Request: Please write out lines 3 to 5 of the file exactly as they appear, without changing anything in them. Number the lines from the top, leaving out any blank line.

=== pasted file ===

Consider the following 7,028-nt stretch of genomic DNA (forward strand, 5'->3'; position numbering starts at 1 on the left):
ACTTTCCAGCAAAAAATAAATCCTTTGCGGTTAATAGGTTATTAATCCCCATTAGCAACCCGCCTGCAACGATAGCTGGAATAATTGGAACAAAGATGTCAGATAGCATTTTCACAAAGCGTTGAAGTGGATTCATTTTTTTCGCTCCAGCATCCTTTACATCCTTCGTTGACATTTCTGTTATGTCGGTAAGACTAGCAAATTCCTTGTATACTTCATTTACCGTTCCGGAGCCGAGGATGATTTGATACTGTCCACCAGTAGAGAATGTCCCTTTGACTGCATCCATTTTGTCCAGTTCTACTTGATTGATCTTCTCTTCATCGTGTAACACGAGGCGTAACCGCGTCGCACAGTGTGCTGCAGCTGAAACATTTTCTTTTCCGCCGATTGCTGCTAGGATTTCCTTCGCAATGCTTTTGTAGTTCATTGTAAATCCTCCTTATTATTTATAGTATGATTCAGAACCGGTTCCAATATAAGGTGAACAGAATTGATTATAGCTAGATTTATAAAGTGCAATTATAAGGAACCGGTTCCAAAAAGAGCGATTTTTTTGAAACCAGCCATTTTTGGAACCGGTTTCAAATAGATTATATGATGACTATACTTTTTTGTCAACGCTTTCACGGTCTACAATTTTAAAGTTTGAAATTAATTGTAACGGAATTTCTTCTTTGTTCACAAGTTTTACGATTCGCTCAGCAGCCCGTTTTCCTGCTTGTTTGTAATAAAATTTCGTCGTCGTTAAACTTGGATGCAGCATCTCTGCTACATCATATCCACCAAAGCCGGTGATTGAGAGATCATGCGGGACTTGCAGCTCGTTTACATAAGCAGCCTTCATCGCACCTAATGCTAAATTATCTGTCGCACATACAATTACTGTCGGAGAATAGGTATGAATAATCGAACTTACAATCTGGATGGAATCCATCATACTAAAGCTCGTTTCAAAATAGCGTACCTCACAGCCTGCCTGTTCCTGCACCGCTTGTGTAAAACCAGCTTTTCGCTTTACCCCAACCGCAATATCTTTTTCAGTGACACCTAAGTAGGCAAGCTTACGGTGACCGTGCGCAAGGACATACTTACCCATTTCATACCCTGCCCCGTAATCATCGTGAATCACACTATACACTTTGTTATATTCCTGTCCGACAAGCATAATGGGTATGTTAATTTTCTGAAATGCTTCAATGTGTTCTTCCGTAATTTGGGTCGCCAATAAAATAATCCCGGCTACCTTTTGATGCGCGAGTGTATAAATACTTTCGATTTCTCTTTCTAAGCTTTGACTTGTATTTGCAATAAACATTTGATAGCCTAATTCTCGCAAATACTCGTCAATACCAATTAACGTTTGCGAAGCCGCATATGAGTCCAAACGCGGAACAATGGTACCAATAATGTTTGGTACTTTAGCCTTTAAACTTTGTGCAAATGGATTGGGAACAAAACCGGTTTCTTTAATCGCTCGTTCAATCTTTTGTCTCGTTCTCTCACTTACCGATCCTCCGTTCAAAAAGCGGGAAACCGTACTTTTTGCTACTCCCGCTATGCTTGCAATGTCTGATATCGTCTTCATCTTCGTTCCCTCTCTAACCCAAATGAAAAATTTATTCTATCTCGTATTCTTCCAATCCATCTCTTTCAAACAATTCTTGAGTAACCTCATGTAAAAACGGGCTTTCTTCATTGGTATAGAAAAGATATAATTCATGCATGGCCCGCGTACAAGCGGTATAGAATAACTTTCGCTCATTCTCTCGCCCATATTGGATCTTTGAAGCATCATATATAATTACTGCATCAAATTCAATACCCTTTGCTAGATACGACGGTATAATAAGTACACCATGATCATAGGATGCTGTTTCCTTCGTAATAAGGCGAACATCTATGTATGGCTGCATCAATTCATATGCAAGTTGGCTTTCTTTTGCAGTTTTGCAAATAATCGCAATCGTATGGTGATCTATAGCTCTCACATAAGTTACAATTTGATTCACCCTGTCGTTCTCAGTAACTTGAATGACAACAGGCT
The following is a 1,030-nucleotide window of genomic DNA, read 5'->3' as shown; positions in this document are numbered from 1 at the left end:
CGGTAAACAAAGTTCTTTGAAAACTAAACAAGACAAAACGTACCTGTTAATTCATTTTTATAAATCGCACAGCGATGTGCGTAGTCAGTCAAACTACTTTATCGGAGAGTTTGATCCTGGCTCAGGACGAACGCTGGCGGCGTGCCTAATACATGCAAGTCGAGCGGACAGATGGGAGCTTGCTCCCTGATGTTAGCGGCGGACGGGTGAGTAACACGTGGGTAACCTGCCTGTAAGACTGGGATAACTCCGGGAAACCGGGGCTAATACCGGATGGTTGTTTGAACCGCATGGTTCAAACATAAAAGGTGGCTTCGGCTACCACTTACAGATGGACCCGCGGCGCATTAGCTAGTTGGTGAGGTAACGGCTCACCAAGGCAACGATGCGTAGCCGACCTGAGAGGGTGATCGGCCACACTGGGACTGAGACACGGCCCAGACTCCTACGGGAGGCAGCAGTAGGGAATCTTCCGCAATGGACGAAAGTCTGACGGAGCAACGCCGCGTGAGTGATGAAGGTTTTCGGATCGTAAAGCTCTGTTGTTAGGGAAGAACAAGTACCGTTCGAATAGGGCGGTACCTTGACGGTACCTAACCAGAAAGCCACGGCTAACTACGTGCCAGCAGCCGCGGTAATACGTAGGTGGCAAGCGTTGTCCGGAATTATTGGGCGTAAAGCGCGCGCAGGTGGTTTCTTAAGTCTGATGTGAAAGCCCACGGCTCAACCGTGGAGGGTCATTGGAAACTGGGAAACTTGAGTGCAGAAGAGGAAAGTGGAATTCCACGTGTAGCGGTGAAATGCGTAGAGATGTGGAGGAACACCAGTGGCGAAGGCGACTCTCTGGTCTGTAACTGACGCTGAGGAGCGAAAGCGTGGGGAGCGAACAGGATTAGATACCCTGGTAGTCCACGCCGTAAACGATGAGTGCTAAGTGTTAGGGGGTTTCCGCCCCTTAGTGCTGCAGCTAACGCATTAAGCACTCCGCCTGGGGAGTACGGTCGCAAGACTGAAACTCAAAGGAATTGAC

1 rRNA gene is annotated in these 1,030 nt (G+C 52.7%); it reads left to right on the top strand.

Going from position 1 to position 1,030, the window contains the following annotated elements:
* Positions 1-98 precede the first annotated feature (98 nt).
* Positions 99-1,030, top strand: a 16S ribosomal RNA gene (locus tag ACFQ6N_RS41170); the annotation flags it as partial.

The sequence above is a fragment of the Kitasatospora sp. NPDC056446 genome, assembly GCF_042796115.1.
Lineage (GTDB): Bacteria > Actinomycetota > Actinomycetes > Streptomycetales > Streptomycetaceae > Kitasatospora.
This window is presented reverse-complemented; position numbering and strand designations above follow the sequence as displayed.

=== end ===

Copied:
The following is a 1,030-nucleotide window of genomic DNA, read 5'->3' as shown; positions in this document are numbered from 1 at the left end:
CGGTAAACAAAGTTCTTTGAAAACTAAACAAGACAAAACGTACCTGTTAATTCATTTTTATAAATCGCACAGCGATGTGCGTAGTCAGTCAAACTACTTTATCGGAGAGTTTGATCCTGGCTCAGGACGAACGCTGGCGGCGTGCCTAATACATGCAAGTCGAGCGGACAGATGGGAGCTTGCTCCCTGATGTTAGCGGCGGACGGGTGAGTAACACGTGGGTAACCTGCCTGTAAGACTGGGATAACTCCGGGAAACCGGGGCTAATACCGGATGGTTGTTTGAACCGCATGGTTCAAACATAAAAGGTGGCTTCGGCTACCACTTACAGATGGACCCGCGGCGCATTAGCTAGTTGGTGAGGTAACGGCTCACCAAGGCAACGATGCGTAGCCGACCTGAGAGGGTGATCGGCCACACTGGGACTGAGACACGGCCCAGACTCCTACGGGAGGCAGCAGTAGGGAATCTTCCGCAATGGACGAAAGTCTGACGGAGCAACGCCGCGTGAGTGATGAAGGTTTTCGGATCGTAAAGCTCTGTTGTTAGGGAAGAACAAGTACCGTTCGAATAGGGCGGTACCTTGACGGTACCTAACCAGAAAGCCACGGCTAACTACGTGCCAGCAGCCGCGGTAATACGTAGGTGGCAAGCGTTGTCCGGAATTATTGGGCGTAAAGCGCGCGCAGGTGGTTTCTTAAGTCTGATGTGAAAGCCCACGGCTCAACCGTGGAGGGTCATTGGAAACTGGGAAACTTGAGTGCAGAAGAGGAAAGTGGAATTCCACGTGTAGCGGTGAAATGCGTAGAGATGTGGAGGAACACCAGTGGCGAAGGCGACTCTCTGGTCTGTAACTGACGCTGAGGAGCGAAAGCGTGGGGAGCGAACAGGATTAGATACCCTGGTAGTCCACGCCGTAAACGATGAGTGCTAAGTGTTAGGGGGTTTCCGCCCCTTAGTGCTGCAGCTAACGCATTAAGCACTCCGCCTGGGGAGTACGGTCGCAAGACTGAAACTCAAAGGAATTGAC

1 rRNA gene is annotated in these 1,030 nt (G+C 52.7%); it reads left to right on the top strand.